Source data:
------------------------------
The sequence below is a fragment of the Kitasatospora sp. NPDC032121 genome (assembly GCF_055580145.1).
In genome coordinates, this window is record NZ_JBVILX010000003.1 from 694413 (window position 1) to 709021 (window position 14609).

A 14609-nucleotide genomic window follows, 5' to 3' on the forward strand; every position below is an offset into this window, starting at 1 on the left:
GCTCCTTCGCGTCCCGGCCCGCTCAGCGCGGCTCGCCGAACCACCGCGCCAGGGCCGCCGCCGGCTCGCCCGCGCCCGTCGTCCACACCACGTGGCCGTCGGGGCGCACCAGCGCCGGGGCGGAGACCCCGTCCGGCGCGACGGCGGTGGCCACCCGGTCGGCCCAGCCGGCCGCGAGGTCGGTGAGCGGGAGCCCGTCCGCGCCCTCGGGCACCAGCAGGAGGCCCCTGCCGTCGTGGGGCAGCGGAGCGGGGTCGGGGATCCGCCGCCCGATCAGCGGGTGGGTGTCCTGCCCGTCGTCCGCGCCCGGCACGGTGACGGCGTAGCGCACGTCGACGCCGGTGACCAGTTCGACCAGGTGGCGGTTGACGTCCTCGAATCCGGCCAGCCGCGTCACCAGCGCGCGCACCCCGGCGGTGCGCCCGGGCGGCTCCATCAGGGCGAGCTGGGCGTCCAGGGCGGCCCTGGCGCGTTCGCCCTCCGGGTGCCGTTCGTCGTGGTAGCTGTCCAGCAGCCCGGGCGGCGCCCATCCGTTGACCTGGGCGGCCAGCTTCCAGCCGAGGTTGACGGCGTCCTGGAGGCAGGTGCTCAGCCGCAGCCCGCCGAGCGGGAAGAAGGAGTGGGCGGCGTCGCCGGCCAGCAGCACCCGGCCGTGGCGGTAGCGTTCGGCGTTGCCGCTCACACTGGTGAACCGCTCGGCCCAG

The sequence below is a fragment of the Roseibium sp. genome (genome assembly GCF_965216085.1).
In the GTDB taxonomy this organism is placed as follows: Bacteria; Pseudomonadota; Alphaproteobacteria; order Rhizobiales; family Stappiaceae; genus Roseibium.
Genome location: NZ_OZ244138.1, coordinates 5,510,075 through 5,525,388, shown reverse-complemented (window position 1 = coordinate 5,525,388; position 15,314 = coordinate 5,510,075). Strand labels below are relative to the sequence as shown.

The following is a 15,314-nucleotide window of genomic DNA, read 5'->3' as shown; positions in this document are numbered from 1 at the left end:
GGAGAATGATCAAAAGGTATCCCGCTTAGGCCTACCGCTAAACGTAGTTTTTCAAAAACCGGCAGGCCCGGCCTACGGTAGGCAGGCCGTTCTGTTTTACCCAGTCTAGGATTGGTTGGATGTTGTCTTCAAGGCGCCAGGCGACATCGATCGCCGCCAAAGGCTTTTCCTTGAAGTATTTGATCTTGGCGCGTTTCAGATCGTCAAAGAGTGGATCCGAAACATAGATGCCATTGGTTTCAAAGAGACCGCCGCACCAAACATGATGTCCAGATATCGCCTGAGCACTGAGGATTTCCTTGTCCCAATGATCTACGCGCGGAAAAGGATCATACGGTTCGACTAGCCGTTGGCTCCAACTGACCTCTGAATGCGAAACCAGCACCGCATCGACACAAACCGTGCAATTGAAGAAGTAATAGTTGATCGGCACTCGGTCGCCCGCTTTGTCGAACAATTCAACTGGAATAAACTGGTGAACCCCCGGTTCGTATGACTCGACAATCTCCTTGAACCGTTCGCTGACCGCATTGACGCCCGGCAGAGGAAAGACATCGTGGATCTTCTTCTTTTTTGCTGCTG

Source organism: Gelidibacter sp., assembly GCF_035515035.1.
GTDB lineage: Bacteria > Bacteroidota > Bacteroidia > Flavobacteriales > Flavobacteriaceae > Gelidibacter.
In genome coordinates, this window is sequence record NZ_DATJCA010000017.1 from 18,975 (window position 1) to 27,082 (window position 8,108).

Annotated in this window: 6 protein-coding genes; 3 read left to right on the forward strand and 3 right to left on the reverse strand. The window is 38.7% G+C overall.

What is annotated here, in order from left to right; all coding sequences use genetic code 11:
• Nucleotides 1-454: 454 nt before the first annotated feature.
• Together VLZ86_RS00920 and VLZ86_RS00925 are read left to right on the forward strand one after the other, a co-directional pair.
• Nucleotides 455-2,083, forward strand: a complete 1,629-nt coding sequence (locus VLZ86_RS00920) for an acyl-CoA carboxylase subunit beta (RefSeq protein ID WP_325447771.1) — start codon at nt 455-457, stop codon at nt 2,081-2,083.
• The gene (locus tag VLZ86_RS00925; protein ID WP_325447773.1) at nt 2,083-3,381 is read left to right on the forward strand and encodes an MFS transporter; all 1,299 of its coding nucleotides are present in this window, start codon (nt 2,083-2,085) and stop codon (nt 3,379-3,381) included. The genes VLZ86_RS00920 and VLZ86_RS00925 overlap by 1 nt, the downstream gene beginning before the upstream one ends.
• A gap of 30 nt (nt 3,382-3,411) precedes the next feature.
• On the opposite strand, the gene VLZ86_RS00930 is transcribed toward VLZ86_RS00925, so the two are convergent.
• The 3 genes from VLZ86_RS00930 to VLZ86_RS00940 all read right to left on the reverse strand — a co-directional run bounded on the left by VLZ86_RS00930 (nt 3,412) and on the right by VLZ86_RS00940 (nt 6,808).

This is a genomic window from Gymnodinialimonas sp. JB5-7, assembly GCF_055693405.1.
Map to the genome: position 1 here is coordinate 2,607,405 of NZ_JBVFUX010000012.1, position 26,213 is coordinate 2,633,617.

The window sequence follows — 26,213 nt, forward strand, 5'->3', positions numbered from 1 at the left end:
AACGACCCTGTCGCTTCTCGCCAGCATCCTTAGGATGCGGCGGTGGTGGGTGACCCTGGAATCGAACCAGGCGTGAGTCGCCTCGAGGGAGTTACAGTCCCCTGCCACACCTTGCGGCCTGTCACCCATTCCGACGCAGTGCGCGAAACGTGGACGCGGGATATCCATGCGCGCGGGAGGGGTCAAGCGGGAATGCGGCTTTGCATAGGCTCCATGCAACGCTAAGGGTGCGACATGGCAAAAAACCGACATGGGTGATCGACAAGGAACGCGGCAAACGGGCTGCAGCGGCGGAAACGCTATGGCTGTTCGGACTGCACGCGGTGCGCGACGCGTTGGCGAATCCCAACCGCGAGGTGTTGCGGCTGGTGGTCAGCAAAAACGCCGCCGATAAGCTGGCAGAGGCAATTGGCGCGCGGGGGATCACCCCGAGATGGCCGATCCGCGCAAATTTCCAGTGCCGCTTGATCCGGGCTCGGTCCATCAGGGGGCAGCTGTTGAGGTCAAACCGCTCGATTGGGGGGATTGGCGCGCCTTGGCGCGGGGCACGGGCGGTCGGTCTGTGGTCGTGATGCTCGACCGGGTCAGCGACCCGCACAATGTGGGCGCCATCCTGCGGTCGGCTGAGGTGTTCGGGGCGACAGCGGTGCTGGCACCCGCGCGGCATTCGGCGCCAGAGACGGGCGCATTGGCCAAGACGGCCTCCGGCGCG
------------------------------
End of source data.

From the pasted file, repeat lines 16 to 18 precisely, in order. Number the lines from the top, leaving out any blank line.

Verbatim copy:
• Together VLZ86_RS00920 and VLZ86_RS00925 are read left to right on the forward strand one after the other, a co-directional pair.
• Nucleotides 455-2,083, forward strand: a complete 1,629-nt coding sequence (locus VLZ86_RS00920) for an acyl-CoA carboxylase subunit beta (RefSeq protein ID WP_325447771.1) — start codon at nt 455-457, stop codon at nt 2,081-2,083.
• The gene (locus tag VLZ86_RS00925; protein ID WP_325447773.1) at nt 2,083-3,381 is read left to right on the forward strand and encodes an MFS transporter; all 1,299 of its coding nucleotides are present in this window, start codon (nt 2,083-2,085) and stop codon (nt 3,379-3,381) included. The genes VLZ86_RS00920 and VLZ86_RS00925 overlap by 1 nt, the downstream gene beginning before the upstream one ends.